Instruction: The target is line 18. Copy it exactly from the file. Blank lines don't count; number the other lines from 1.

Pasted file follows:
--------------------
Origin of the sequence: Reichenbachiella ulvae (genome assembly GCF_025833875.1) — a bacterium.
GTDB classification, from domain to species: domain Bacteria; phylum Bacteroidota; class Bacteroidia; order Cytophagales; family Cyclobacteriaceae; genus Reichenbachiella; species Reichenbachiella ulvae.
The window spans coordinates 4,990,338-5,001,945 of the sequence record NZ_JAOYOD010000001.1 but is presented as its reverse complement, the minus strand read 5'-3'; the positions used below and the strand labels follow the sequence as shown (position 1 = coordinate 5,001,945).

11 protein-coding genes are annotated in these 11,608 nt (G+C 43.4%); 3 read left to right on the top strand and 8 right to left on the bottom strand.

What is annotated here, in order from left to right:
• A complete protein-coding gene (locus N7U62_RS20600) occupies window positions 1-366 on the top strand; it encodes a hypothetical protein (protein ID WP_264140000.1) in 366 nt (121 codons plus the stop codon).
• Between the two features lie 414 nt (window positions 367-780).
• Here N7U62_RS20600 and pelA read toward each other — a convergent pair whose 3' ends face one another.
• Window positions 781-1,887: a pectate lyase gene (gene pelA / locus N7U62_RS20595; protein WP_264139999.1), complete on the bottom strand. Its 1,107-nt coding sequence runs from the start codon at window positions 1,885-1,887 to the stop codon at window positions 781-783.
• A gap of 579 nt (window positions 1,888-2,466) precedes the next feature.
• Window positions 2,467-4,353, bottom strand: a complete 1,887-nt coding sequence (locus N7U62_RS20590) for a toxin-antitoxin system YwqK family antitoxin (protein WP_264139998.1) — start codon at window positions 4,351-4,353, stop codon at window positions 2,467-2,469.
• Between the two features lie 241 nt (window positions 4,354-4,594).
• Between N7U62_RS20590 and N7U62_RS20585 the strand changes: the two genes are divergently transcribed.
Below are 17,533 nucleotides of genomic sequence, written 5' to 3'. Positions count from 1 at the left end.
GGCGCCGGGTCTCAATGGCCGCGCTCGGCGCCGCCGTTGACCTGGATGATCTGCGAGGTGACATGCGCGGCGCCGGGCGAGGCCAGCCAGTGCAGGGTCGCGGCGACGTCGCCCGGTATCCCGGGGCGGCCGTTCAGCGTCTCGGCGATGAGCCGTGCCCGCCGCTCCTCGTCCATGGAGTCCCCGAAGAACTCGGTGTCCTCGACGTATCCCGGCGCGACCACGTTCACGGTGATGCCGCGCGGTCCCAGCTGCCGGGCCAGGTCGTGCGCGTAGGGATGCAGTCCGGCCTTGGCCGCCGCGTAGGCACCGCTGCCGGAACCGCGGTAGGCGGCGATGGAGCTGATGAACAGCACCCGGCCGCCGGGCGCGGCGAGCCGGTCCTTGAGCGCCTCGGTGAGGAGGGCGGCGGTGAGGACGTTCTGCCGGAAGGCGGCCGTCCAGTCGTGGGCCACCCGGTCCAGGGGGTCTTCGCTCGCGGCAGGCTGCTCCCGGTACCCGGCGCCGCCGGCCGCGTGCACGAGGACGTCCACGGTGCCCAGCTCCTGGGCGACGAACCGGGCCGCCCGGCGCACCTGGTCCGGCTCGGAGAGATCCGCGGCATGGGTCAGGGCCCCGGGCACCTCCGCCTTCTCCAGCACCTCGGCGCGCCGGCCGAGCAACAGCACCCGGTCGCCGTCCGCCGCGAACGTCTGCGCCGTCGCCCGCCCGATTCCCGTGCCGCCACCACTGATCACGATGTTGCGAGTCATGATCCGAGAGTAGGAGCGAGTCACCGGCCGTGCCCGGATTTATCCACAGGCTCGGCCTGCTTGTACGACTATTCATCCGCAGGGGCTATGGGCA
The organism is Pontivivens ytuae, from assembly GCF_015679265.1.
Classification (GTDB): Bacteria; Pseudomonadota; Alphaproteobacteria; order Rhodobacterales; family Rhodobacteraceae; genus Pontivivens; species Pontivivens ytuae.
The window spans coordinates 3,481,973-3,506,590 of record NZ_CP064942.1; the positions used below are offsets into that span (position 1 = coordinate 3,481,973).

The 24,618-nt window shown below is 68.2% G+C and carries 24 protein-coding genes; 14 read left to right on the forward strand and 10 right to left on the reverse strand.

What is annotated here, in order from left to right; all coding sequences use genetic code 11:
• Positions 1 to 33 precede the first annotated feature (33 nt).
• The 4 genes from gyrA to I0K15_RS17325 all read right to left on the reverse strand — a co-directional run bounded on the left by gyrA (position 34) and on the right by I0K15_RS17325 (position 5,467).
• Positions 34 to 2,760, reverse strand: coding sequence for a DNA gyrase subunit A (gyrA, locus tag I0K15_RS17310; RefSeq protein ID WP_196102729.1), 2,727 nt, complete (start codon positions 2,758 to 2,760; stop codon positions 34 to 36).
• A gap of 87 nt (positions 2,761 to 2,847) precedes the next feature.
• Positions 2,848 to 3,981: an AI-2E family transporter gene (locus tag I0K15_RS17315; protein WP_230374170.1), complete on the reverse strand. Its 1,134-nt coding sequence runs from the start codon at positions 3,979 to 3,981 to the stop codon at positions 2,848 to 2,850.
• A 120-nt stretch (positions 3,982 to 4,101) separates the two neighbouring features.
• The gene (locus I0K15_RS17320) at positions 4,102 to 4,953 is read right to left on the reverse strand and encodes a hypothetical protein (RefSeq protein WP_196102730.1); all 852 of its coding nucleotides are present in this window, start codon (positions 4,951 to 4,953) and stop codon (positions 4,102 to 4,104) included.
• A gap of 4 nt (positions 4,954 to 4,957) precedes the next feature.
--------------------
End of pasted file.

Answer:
The window spans coordinates 3,481,973-3,506,590 of record NZ_CP064942.1; the positions used below are offsets into that span (position 1 = coordinate 3,481,973).